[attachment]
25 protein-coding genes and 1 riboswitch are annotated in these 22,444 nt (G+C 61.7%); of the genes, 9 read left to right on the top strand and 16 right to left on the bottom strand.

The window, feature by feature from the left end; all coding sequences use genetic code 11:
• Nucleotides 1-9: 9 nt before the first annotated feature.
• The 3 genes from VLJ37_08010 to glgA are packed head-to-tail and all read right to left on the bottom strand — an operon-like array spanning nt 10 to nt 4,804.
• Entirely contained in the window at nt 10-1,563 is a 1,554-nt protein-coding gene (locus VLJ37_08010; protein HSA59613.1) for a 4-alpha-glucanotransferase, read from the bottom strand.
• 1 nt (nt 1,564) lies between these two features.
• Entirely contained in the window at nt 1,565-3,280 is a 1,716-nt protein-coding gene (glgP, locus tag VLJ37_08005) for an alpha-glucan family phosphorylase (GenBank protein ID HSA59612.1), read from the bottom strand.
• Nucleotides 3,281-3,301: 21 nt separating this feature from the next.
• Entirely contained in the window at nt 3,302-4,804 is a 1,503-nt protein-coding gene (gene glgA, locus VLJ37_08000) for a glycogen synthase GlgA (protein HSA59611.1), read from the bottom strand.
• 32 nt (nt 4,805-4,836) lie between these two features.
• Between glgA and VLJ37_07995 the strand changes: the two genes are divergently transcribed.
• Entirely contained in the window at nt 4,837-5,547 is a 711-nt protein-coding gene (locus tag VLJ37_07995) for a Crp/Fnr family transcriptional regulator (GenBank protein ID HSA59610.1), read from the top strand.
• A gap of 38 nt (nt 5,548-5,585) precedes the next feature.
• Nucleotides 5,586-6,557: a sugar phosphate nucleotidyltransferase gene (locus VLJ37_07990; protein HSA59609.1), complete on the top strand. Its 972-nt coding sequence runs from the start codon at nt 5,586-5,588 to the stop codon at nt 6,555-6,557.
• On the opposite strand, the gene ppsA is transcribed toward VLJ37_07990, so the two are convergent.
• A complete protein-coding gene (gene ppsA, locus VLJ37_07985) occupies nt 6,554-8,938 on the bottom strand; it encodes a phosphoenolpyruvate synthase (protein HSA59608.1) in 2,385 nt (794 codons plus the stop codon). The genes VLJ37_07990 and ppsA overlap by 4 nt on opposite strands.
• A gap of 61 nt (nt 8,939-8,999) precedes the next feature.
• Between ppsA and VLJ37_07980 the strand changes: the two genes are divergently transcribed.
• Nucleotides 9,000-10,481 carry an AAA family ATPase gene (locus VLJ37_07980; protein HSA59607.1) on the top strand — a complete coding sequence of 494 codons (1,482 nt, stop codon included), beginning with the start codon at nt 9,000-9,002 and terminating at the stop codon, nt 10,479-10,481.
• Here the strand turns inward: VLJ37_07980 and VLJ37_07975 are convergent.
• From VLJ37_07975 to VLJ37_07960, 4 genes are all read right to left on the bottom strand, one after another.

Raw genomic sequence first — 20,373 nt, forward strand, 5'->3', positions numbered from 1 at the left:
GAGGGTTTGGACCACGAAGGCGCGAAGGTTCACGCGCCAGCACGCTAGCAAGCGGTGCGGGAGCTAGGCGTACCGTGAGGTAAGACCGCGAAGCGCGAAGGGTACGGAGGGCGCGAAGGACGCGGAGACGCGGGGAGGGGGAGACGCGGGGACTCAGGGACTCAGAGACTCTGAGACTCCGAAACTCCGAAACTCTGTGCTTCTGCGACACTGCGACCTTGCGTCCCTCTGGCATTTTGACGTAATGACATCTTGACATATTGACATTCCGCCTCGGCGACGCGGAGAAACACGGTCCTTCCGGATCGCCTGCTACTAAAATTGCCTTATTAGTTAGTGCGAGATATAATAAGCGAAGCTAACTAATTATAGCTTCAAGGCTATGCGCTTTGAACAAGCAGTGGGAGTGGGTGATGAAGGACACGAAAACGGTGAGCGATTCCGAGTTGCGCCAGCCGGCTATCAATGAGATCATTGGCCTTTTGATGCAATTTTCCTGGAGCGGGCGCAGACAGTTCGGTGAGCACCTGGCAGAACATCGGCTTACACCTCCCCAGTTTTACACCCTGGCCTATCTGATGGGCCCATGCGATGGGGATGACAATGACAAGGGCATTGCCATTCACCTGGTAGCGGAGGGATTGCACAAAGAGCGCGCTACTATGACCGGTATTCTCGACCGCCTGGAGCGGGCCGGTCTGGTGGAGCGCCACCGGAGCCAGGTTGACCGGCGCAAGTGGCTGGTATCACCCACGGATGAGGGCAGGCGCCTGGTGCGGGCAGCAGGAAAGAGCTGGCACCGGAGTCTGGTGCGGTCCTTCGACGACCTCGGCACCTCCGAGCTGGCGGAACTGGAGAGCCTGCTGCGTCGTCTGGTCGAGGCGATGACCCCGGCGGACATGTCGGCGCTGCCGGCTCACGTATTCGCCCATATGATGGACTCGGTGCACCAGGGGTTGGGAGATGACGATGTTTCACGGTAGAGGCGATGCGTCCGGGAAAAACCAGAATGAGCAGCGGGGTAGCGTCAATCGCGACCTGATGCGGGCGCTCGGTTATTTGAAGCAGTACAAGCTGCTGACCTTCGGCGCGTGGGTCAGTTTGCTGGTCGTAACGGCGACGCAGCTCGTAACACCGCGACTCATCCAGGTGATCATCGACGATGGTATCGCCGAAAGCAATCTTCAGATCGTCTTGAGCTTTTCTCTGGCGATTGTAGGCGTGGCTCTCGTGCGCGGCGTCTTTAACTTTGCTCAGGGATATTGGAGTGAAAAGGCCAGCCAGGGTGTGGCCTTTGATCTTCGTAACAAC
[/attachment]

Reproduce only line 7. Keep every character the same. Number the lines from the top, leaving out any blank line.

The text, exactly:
• Entirely contained in the window at nt 1,565-3,280 is a 1,716-nt protein-coding gene (glgP, locus tag VLJ37_08005) for an alpha-glucan family phosphorylase (GenBank protein ID HSA59612.1), read from the bottom strand.